There are those who say that Radiohead was the last of the great rock bands before the internet crushed the record industry and popular music fragmented into a proliferation of microgenres. Maybe it’s fair to say some of those people have been humming Radiohead songs since the band’s debut, Pablo Honey, in 1992.
And maybe rock isn’t a thing of the past, it’s just evolved, thanks in no small part to Radiohead, who also helped usher in the very streaming and downloading revolution that killed the rock star system. They did so with several groundbreaking experimental albums that seemed to uncannily coincide with major shifts in digital technology.
Now you can stream all of those albums on YouTube, from Pablo Honey to 2016’s Moon Shaped Pool. Revisit not only the songs on their debut besides “Creep” but the albums that devastated, then reshaped, the industry, and irrevocably changed the sound of popular music.
Go back to 1997, after Windows 95 had put millions more people behind a PC, and hear Radiohead deconstruct the sound of massive guitar rock and reassemble it into a Futurist machine called OK Computer. Other bands were forced to reevaluate their whole approach. The industry held on to the old ways for a few more years, but Radiohead needed to change as well.
“There were other guitar bands out there trying to do similar things,” said bassist Colin Greenwood. “We had to move on.” Thom Yorke believed rock had “run its course.” Then came the devastating dual attack of Napster and Kid A, The sharing service sent labels into a panic. By the time of the album’s release in 2000, it had been illegally downloaded over a million times.
Not only did Kid A “kick off the streaming revolution,” as Steven Hyden writes at Grantland, but young internet-savvy indie artists just beginning to put their own compositions online looked to the record’s warped, glitchy dread for inspiration, spinning its electronic experimentation into webs of loosely-related genre hybrids.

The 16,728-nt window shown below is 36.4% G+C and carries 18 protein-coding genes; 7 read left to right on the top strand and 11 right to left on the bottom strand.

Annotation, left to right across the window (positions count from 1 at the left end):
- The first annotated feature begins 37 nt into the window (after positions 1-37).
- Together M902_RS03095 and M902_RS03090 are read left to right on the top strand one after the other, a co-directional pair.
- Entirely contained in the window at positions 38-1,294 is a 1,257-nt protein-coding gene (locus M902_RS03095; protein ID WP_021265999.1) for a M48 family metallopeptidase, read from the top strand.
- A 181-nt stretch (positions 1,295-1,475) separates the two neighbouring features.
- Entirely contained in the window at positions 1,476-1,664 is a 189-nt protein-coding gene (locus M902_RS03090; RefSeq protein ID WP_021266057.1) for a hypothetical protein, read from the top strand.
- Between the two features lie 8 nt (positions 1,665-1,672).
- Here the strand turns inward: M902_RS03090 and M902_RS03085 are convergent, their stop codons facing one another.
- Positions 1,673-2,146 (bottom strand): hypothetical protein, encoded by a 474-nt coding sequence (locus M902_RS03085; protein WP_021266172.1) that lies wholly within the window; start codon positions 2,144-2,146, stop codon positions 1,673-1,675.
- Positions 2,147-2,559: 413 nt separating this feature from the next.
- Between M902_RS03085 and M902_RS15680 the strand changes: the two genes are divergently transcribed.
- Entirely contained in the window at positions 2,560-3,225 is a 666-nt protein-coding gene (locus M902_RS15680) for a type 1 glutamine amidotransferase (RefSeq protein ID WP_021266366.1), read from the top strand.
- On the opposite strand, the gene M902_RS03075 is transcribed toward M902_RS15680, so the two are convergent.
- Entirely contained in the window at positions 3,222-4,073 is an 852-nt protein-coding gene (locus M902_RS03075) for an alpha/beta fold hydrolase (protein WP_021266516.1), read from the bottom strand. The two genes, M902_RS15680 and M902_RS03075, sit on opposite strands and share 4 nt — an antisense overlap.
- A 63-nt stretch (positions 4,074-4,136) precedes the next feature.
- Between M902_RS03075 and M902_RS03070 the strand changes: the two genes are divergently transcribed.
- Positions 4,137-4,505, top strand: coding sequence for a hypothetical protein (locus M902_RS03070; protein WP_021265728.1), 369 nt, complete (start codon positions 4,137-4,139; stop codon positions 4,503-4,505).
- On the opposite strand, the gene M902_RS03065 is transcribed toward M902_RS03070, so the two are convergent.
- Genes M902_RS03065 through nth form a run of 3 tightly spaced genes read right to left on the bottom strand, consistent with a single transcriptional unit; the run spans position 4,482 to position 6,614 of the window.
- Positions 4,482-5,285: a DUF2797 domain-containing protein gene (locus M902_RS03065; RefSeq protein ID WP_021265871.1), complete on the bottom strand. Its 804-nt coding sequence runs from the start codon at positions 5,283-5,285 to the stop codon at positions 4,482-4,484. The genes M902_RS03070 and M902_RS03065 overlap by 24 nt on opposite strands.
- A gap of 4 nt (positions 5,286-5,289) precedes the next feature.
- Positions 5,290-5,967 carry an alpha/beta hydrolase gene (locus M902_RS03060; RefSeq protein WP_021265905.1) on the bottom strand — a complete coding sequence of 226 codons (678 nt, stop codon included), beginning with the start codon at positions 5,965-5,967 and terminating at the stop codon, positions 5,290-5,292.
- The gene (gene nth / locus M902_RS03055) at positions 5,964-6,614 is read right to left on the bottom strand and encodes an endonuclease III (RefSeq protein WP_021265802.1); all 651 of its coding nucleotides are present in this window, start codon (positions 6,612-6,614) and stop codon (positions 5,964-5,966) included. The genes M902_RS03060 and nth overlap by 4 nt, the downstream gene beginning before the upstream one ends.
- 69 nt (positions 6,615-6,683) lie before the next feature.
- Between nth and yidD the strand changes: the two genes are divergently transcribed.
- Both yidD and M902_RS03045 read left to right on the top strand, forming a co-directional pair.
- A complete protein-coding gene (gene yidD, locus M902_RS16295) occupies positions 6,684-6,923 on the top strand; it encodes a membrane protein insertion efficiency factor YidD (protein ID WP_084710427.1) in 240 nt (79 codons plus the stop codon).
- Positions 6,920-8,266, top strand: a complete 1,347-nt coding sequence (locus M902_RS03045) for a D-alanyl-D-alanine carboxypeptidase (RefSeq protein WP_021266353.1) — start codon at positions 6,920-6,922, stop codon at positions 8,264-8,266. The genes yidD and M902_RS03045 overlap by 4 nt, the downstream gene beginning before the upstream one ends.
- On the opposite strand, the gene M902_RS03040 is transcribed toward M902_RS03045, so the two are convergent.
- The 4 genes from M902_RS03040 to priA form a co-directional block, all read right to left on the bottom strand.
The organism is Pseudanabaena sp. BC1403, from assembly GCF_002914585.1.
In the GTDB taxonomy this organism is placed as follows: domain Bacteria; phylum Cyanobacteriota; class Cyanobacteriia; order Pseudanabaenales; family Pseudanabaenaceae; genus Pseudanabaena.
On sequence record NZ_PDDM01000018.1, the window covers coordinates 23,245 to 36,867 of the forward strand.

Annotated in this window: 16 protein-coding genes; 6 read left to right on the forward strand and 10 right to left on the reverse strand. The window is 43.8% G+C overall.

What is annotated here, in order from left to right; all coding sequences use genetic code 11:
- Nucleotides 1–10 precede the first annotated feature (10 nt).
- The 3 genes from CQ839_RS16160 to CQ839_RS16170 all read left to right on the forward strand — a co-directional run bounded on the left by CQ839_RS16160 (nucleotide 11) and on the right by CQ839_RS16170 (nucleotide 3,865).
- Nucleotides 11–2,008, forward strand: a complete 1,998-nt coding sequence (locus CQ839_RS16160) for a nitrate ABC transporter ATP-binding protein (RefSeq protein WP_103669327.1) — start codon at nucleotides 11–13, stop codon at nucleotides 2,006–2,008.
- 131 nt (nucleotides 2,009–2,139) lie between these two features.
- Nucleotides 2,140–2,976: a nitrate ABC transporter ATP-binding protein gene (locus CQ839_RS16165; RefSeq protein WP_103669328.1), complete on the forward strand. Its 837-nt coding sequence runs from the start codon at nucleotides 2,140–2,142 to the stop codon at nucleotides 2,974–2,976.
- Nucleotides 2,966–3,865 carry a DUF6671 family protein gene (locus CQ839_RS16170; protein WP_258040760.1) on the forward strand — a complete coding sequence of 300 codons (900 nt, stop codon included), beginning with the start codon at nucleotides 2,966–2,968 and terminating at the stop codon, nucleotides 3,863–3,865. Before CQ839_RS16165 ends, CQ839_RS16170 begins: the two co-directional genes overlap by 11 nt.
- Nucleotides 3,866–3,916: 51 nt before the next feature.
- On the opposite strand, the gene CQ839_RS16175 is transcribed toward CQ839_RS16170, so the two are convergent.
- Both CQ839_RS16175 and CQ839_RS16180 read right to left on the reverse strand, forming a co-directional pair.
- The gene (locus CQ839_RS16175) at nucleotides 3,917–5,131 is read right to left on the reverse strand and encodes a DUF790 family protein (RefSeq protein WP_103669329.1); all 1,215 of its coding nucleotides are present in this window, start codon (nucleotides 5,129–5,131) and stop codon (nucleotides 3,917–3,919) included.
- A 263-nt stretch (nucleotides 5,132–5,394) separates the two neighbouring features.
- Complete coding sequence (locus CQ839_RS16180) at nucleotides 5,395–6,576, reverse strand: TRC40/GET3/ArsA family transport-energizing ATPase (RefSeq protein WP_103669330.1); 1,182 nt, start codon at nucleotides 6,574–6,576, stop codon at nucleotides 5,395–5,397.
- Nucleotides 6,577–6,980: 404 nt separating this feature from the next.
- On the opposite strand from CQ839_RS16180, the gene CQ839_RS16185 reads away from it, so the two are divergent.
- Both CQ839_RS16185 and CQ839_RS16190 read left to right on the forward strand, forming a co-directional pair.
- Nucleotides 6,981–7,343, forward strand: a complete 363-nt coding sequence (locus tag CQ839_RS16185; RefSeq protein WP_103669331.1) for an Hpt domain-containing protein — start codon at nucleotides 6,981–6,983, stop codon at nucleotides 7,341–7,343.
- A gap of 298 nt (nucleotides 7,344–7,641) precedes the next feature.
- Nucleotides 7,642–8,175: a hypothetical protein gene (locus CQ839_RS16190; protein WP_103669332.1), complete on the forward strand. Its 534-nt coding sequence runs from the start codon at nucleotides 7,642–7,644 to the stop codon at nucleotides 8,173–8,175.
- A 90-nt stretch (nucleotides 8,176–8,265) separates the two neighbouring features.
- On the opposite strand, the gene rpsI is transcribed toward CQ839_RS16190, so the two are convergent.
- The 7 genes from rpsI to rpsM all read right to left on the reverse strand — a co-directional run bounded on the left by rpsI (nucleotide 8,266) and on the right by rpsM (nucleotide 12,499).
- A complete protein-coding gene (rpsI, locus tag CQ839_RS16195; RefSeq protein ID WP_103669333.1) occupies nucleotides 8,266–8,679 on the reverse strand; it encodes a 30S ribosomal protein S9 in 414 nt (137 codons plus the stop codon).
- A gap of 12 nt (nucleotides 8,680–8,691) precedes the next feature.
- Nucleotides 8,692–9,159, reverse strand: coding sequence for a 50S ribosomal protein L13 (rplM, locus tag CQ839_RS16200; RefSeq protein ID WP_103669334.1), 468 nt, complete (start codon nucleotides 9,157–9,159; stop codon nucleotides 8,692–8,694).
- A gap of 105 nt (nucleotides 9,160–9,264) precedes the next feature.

As Yorke had predicted, Napster encouraged “enthusiasm for music in a way that the music industry has long forgotten to do.” The industry began to collapse. File sharing may have been utopian for listeners, but it was potentially ruinous for artists. 2007’s In Rainbows showed a way forward.
Released on a pay-what-you-want model, with a “digital tip jar,” the release was met with bemusement and contempt. (The Manic Street Preacher’s Nicky Wire wrote that it “demeans music.”) Two years later, the jury was still out on the “Radiohead experiment.”
Yet it wouldn’t be long before both musicians and small labels started selling music through Bandcamp, which debuted in 2008 with a similar business model, combating piracy with a kind of online honor system that lets fans determine their own sliding scale. (The “digital tip jar” has become a standard feature of all online promotion.)
Radiohead’s release strategies have allowed them to keep surprising fans with rarities, like the single “Ill Wind” at the top, and Scotch Mist, a 2007 film in which they played songs from In Rainbows for a New Year’s Eve webcast (see “Weird Fishes/Arpeggio” further up). All of these are free to stream, in addition to their nine studio albums and re-releases like OKNOTOK, a remastered OK Computer.
They may be following industry trends this time, especially the Billboard move to include YouTube video plays in its official rankings. But in its scope, this offering is uniquely generous, and allows a generation too young to remember “Creep,” Windows 95, and the shock generated by Kid A to discover the band’s evolution and take it in even more radical directions.